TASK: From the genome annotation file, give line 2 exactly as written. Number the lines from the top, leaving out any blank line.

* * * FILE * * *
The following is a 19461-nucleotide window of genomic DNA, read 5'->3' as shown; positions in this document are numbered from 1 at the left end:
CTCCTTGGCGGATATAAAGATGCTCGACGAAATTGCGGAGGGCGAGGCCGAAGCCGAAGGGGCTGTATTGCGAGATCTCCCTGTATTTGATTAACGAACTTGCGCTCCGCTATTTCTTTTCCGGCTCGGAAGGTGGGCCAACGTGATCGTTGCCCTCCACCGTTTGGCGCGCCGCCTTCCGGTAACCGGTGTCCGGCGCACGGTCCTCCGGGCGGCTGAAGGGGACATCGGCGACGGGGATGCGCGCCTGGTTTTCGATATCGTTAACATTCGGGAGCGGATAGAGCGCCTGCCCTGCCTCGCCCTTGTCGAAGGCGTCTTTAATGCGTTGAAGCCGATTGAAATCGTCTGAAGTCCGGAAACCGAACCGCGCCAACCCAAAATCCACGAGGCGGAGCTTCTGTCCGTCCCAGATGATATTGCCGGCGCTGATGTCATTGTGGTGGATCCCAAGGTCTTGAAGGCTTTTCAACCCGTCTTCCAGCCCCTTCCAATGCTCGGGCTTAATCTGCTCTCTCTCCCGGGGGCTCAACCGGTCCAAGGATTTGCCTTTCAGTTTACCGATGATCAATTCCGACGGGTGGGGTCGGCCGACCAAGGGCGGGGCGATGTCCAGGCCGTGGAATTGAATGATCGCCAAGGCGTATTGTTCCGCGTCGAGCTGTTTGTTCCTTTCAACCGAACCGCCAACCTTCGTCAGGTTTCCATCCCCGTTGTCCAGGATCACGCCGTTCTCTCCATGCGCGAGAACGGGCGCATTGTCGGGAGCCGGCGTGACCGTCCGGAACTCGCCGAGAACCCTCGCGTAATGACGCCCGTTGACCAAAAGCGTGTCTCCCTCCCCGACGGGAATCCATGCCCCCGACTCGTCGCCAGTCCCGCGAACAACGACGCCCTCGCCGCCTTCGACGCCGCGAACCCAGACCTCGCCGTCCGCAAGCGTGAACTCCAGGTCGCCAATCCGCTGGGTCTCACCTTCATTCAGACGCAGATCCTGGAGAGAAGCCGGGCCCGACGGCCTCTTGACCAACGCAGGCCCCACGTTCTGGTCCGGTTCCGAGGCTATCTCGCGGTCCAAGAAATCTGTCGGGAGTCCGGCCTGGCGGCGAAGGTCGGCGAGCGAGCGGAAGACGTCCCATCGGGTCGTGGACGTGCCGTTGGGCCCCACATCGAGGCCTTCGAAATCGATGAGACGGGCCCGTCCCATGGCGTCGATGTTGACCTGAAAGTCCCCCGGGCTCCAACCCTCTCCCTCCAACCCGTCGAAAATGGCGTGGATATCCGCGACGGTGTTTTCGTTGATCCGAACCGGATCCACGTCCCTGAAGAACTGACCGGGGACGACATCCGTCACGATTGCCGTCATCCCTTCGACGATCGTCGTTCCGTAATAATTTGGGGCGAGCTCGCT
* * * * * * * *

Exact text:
CTCCTTGGCGGATATAAAGATGCTCGACGAAATTGCGGAGGGCGAGGCCGAAGCCGAAGGGGCTGTATTGCGAGATCTCCCTGTATTTGATTAACGAACTTGCGCTCCGCTATTTCTTTTCCGGCTCGGAAGGTGGGCCAACGTGATCGTTGCCCTCCACCGTTTGGCGCGCCGCCTTCCGGTAACCGGTGTCCGGCGCACGGTCCTCCGGGCGGCTGAAGGGGACATCGGCGACGGGGATGCGCGCCTGGTTTTCGATATCGTTAACATTCGGGAGCGGATAGAGCGCCTGCCCTGCCTCGCCCTTGTCGAAGGCGTCTTTAATGCGTTGAAGCCGATTGAAATCGTCTGAAGTCCGGAAACCGAACCGCGCCAACCCAAAATCCACGAGGCGGAGCTTCTGTCCGTCCCAGATGATATTGCCGGCGCTGATGTCATTGTGGTGGATCCCAAGGTCTTGAAGGCTTTTCAACCCGTCTTCCAGCCCCTTCCAATGCTCGGGCTTAATCTGCTCTCTCTCCCGGGGGCTCAACCGGTCCAAGGATTTGCCTTTCAGTTTACCGATGATCAATTCCGACGGGTGGGGTCGGCCGACCAAGGGCGGGGCGATGTCCAGGCCGTGGAATTGAATGATCGCCAAGGCGTATTGTTCCGCGTCGAGCTGTTTGTTCCTTTCAACCGAACCGCCAACCTTCGTCAGGTTTCCATCCCCGTTGTCCAGGATCACGCCGTTCTCTCCATGCGCGAGAACGGGCGCATTGTCGGGAGCCGGCGTGACCGTCCGGAACTCGCCGAGAACCCTCGCGTAATGACGCCCGTTGACCAAAAGCGTGTCTCCCTCCCCGACGGGAATCCATGCCCCCGACTCGTCGCCAGTCCCGCGAACAACGACGCCCTCGCCGCCTTCGACGCCGCGAACCCAGACCTCGCCGTCCGCAAGCGTGAACTCCAGGTCGCCAATCCGCTGGGTCTCACCTTCATTCAGACGCAGATCCTGGAGAGAAGCCGGGCCCGACGGCCTCTTGACCAACGCAGGCCCCACGTTCTGGTCCGGTTCCGAGGCTATCTCGCGGTCCAAGAAATCTGTCGGGAGTCCGGCCTGGCGGCGAAGGTCGGCGAGCGAGCGGAAGACGTCCCATCGGGTCGTGGACGTGCCGTTGGGCCCCACATCGAGGCCTTCGAAATCGATGAGACGGGCCCGTCCCATGGCGTCGATGTTGACCTGAAAGTCCCCCGGGCTCCAACCCTCTCCCTCCAACCCGTCGAAAATGGCGTGGATATCCGCGACGGTGTTTTCGTTGATCCGAACCGGATCCACGTCCCTGAAGAACTGACCGGGGACGACATCCGTCACGATTGCCGTCATCCCTTCGACGATCGTCGTTCCGTAATAATTTGGGGCGAGCTCGCT